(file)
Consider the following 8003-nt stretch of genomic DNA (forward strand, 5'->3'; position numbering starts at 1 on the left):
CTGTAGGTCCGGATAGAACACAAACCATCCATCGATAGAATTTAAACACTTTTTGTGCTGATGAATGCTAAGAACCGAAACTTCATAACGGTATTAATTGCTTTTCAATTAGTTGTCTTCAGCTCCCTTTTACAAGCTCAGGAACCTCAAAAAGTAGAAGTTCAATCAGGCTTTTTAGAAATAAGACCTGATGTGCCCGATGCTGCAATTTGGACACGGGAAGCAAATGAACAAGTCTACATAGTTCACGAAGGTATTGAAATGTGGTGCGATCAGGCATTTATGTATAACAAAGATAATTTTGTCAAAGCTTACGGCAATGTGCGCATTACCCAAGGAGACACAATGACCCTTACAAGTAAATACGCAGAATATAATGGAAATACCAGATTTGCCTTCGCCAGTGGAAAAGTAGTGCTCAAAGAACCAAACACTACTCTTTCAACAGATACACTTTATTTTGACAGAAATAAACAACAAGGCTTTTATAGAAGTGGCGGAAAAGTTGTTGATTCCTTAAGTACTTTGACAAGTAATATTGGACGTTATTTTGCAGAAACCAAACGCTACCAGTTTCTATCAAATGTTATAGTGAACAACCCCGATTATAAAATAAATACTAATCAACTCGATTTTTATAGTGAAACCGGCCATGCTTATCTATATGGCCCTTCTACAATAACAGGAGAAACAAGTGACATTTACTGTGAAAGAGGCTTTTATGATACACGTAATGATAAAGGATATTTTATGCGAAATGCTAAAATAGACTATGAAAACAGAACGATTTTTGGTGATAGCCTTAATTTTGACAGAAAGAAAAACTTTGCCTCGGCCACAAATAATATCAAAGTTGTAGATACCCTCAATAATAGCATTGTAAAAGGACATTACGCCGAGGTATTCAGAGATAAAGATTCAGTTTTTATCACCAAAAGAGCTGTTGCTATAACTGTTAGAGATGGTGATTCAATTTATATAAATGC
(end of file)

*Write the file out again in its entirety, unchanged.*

Consider the following 8003-nt stretch of genomic DNA (forward strand, 5'->3'; position numbering starts at 1 on the left):
CTGTAGGTCCGGATAGAACACAAACCATCCATCGATAGAATTTAAACACTTTTTGTGCTGATGAATGCTAAGAACCGAAACTTCATAACGGTATTAATTGCTTTTCAATTAGTTGTCTTCAGCTCCCTTTTACAAGCTCAGGAACCTCAAAAAGTAGAAGTTCAATCAGGCTTTTTAGAAATAAGACCTGATGTGCCCGATGCTGCAATTTGGACACGGGAAGCAAATGAACAAGTCTACATAGTTCACGAAGGTATTGAAATGTGGTGCGATCAGGCATTTATGTATAACAAAGATAATTTTGTCAAAGCTTACGGCAATGTGCGCATTACCCAAGGAGACACAATGACCCTTACAAGTAAATACGCAGAATATAATGGAAATACCAGATTTGCCTTCGCCAGTGGAAAAGTAGTGCTCAAAGAACCAAACACTACTCTTTCAACAGATACACTTTATTTTGACAGAAATAAACAACAAGGCTTTTATAGAAGTGGCGGAAAAGTTGTTGATTCCTTAAGTACTTTGACAAGTAATATTGGACGTTATTTTGCAGAAACCAAACGCTACCAGTTTCTATCAAATGTTATAGTGAACAACCCCGATTATAAAATAAATACTAATCAACTCGATTTTTATAGTGAAACCGGCCATGCTTATCTATATGGCCCTTCTACAATAACAGGAGAAACAAGTGACATTTACTGTGAAAGAGGCTTTTATGATACACGTAATGATAAAGGATATTTTATGCGAAATGCTAAAATAGACTATGAAAACAGAACGATTTTTGGTGATAGCCTTAATTTTGACAGAAAGAAAAACTTTGCCTCGGCCACAAATAATATCAAAGTTGTAGATACCCTCAATAATAGCATTGTAAAAGGACATTACGCCGAGGTATTCAGAGATAAAGATTCAGTTTTTATCACCAAAAGAGCTGTTGCTATAACTGTTAGAGATGGTGATTCAATTTATATAAATGC